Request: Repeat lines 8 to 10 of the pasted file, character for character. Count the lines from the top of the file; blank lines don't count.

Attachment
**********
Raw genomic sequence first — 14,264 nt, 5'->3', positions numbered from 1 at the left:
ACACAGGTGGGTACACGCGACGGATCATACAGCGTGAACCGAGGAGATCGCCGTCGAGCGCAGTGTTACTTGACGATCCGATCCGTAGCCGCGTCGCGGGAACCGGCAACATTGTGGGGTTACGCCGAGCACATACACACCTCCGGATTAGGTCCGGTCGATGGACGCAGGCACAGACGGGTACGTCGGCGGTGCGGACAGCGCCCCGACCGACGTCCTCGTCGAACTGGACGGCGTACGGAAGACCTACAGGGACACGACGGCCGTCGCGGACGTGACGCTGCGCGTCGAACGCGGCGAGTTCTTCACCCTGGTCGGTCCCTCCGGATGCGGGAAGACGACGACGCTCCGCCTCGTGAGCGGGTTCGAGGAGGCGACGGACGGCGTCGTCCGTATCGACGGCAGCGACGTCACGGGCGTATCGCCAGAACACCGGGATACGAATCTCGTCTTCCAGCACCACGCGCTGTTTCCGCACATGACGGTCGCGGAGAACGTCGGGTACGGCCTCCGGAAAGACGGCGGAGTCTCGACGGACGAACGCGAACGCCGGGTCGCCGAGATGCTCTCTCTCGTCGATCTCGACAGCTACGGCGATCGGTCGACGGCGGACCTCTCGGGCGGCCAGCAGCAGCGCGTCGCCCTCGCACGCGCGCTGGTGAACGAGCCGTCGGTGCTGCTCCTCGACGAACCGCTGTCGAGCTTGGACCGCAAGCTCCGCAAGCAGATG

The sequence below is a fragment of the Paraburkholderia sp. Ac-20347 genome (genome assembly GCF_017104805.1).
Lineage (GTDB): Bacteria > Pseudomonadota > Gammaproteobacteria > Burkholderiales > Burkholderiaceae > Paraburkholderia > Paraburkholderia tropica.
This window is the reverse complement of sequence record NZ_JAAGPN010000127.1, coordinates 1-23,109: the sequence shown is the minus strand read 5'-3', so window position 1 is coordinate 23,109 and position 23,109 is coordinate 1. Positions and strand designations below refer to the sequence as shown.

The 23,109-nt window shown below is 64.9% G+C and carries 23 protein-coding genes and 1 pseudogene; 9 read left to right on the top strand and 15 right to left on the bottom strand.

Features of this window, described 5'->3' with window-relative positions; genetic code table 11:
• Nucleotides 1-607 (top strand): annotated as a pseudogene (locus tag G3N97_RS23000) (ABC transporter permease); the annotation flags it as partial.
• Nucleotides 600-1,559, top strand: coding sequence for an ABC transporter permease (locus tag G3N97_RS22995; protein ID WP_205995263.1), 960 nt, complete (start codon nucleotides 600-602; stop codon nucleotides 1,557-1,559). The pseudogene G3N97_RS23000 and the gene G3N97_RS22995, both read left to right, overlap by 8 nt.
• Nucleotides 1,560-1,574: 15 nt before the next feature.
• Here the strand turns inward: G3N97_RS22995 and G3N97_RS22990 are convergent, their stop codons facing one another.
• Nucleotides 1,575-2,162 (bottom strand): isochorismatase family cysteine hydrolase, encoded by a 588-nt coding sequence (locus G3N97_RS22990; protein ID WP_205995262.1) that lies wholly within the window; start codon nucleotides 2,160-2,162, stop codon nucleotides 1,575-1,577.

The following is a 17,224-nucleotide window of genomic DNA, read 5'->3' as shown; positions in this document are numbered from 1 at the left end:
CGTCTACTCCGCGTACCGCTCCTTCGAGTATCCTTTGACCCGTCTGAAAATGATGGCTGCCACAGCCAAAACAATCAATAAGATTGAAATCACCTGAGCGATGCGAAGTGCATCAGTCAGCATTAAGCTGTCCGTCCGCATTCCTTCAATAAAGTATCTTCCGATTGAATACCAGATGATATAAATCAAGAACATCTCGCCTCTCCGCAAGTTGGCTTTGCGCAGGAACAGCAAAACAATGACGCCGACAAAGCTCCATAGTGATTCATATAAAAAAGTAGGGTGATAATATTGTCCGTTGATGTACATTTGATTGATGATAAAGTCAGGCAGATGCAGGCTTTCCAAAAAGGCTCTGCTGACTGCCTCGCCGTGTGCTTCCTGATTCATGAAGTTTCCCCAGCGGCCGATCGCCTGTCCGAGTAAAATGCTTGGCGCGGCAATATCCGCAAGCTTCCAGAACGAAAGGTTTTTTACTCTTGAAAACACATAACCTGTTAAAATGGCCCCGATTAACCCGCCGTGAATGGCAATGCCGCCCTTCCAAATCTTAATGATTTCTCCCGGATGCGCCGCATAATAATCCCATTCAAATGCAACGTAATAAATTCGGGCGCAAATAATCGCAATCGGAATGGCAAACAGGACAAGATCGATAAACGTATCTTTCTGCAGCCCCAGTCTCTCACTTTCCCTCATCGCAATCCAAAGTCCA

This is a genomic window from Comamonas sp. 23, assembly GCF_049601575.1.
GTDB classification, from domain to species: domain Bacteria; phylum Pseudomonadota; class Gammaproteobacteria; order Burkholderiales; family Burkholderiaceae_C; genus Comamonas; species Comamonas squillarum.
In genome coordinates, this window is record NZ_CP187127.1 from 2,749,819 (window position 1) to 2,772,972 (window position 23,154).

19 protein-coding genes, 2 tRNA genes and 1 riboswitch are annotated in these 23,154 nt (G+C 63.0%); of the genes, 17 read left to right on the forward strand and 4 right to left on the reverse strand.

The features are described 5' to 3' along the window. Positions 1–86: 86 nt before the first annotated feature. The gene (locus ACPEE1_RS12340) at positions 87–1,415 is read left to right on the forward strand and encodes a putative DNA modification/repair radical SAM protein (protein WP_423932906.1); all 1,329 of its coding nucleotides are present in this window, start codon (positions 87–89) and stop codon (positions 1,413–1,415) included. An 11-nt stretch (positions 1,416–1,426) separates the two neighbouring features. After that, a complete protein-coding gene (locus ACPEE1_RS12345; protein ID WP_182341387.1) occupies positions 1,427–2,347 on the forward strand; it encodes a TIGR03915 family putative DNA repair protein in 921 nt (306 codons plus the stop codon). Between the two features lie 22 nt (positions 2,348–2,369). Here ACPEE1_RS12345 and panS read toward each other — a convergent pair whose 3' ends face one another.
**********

• Nucleotides 1-607 (top strand): annotated as a pseudogene (locus tag G3N97_RS23000) (ABC transporter permease); the annotation flags it as partial.
• Nucleotides 600-1,559, top strand: coding sequence for an ABC transporter permease (locus tag G3N97_RS22995; protein ID WP_205995263.1), 960 nt, complete (start codon nucleotides 600-602; stop codon nucleotides 1,557-1,559). The pseudogene G3N97_RS23000 and the gene G3N97_RS22995, both read left to right, overlap by 8 nt.
• Nucleotides 1,560-1,574: 15 nt before the next feature.